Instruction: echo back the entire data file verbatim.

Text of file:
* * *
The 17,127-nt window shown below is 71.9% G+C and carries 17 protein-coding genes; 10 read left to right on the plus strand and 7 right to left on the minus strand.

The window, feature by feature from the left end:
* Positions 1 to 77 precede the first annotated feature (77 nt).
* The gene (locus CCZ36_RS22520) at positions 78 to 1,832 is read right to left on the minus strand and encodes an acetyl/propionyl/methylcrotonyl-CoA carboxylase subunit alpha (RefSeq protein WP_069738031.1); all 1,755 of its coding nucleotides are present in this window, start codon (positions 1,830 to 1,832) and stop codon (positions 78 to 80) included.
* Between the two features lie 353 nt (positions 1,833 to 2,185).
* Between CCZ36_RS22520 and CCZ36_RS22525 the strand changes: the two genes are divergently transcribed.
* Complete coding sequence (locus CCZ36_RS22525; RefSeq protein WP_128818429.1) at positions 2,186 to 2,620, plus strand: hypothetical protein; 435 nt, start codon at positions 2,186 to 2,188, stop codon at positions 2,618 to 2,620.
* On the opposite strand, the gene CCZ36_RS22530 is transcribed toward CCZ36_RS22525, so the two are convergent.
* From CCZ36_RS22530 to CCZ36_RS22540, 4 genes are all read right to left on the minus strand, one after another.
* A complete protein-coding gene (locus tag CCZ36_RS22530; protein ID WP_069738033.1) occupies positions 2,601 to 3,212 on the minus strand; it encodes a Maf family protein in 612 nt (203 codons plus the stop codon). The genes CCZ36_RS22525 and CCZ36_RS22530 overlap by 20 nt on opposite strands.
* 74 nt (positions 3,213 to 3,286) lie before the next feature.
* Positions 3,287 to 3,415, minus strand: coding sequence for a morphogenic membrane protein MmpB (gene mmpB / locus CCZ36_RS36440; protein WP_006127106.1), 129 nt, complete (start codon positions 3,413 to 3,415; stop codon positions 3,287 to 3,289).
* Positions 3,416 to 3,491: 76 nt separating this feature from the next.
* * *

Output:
The 17,127-nt window shown below is 71.9% G+C and carries 17 protein-coding genes; 10 read left to right on the plus strand and 7 right to left on the minus strand.

The window, feature by feature from the left end:
* Positions 1 to 77 precede the first annotated feature (77 nt).
* The gene (locus CCZ36_RS22520) at positions 78 to 1,832 is read right to left on the minus strand and encodes an acetyl/propionyl/methylcrotonyl-CoA carboxylase subunit alpha (RefSeq protein WP_069738031.1); all 1,755 of its coding nucleotides are present in this window, start codon (positions 1,830 to 1,832) and stop codon (positions 78 to 80) included.
* Between the two features lie 353 nt (positions 1,833 to 2,185).
* Between CCZ36_RS22520 and CCZ36_RS22525 the strand changes: the two genes are divergently transcribed.
* Complete coding sequence (locus CCZ36_RS22525; RefSeq protein WP_128818429.1) at positions 2,186 to 2,620, plus strand: hypothetical protein; 435 nt, start codon at positions 2,186 to 2,188, stop codon at positions 2,618 to 2,620.
* On the opposite strand, the gene CCZ36_RS22530 is transcribed toward CCZ36_RS22525, so the two are convergent.
* From CCZ36_RS22530 to CCZ36_RS22540, 4 genes are all read right to left on the minus strand, one after another.
* A complete protein-coding gene (locus tag CCZ36_RS22530; protein ID WP_069738033.1) occupies positions 2,601 to 3,212 on the minus strand; it encodes a Maf family protein in 612 nt (203 codons plus the stop codon). The genes CCZ36_RS22525 and CCZ36_RS22530 overlap by 20 nt on opposite strands.
* 74 nt (positions 3,213 to 3,286) lie before the next feature.
* Positions 3,287 to 3,415, minus strand: coding sequence for a morphogenic membrane protein MmpB (gene mmpB / locus CCZ36_RS36440; protein WP_006127106.1), 129 nt, complete (start codon positions 3,413 to 3,415; stop codon positions 3,287 to 3,289).
* Positions 3,416 to 3,491: 76 nt separating this feature from the next.